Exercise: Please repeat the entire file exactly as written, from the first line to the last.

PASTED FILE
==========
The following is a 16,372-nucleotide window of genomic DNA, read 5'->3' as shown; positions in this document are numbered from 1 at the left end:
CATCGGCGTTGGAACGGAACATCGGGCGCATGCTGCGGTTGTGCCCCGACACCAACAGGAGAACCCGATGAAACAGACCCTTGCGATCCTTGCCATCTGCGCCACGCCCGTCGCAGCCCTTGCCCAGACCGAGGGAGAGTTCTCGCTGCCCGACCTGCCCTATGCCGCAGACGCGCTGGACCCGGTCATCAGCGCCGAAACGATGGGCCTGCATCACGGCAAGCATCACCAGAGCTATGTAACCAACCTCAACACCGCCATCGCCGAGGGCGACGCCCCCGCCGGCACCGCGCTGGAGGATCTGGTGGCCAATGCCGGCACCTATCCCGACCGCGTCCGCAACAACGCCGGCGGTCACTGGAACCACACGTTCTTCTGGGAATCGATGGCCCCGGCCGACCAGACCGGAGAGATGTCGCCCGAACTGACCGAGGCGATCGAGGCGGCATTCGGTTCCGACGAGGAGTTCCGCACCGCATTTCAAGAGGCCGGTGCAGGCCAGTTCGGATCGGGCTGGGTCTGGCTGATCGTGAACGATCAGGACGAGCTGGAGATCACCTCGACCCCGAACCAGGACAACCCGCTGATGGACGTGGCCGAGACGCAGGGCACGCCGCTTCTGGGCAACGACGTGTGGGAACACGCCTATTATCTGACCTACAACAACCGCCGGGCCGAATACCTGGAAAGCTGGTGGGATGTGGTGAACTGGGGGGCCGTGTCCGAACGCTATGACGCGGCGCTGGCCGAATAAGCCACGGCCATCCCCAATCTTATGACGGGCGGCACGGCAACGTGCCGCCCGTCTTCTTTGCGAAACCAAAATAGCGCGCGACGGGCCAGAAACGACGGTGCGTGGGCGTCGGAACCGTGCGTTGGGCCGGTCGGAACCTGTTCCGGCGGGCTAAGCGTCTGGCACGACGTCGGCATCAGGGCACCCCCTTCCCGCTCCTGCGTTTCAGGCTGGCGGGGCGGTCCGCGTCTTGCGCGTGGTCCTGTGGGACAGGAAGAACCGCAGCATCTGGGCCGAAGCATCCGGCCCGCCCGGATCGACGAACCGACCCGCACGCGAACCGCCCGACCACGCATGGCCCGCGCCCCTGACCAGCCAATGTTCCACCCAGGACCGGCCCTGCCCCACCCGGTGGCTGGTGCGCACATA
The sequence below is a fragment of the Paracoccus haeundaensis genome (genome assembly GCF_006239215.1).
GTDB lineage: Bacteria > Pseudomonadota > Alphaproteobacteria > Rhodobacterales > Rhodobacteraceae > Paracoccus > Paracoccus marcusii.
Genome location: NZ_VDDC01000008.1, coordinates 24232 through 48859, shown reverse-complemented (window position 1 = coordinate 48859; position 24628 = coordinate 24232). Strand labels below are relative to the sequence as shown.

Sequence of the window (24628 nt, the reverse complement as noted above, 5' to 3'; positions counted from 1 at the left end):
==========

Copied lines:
The following is a 16,372-nucleotide window of genomic DNA, read 5'->3' as shown; positions in this document are numbered from 1 at the left end:
CATCGGCGTTGGAACGGAACATCGGGCGCATGCTGCGGTTGTGCCCCGACACCAACAGGAGAACCCGATGAAACAGACCCTTGCGATCCTTGCCATCTGCGCCACGCCCGTCGCAGCCCTTGCCCAGACCGAGGGAGAGTTCTCGCTGCCCGACCTGCCCTATGCCGCAGACGCGCTGGACCCGGTCATCAGCGCCGAAACGATGGGCCTGCATCACGGCAAGCATCACCAGAGCTATGTAACCAACCTCAACACCGCCATCGCCGAGGGCGACGCCCCCGCCGGCACCGCGCTGGAGGATCTGGTGGCCAATGCCGGCACCTATCCCGACCGCGTCCGCAACAACGCCGGCGGTCACTGGAACCACACGTTCTTCTGGGAATCGATGGCCCCGGCCGACCAGACCGGAGAGATGTCGCCCGAACTGACCGAGGCGATCGAGGCGGCATTCGGTTCCGACGAGGAGTTCCGCACCGCATTTCAAGAGGCCGGTGCAGGCCAGTTCGGATCGGGCTGGGTCTGGCTGATCGTGAACGATCAGGACGAGCTGGAGATCACCTCGACCCCGAACCAGGACAACCCGCTGATGGACGTGGCCGAGACGCAGGGCACGCCGCTTCTGGGCAACGACGTGTGGGAACACGCCTATTATCTGACCTACAACAACCGCCGGGCCGAATACCTGGAAAGCTGGTGGGATGTGGTGAACTGGGGGGCCGTGTCCGAACGCTATGACGCGGCGCTGGCCGAATAAGCCACGGCCATCCCCAATCTTATGACGGGCGGCACGGCAACGTGCCGCCCGTCTTCTTTGCGAAACCAAAATAGCGCGCGACGGGCCAGAAACGACGGTGCGTGGGCGTCGGAACCGTGCGTTGGGCCGGTCGGAACCTGTTCCGGCGGGCTAAGCGTCTGGCACGACGTCGGCATCAGGGCACCCCCTTCCCGCTCCTGCGTTTCAGGCTGGCGGGGCGGTCCGCGTCTTGCGCGTGGTCCTGTGGGACAGGAAGAACCGCAGCATCTGGGCCGAAGCATCCGGCCCGCCCGGATCGACGAACCGACCCGCACGCGAACCGCCCGACCACGCATGGCCCGCGCCCCTGACCAGCCAATGTTCCACCCAGGACCGGCCCTGCCCCACCCGGTGGCTGGTGCGCACATA
The sequence below is a fragment of the Paracoccus haeundaensis genome (genome assembly GCF_006239215.1).
GTDB lineage: Bacteria > Pseudomonadota > Alphaproteobacteria > Rhodobacterales > Rhodobacteraceae > Paracoccus > Paracoccus marcusii.
Genome location: NZ_VDDC01000008.1, coordinates 24232 through 48859, shown reverse-complemented (window position 1 = coordinate 48859; position 24628 = coordinate 24232). Strand labels below are relative to the sequence as shown.

Sequence of the window (24628 nt, the reverse complement as noted above, 5' to 3'; positions counted from 1 at the left end):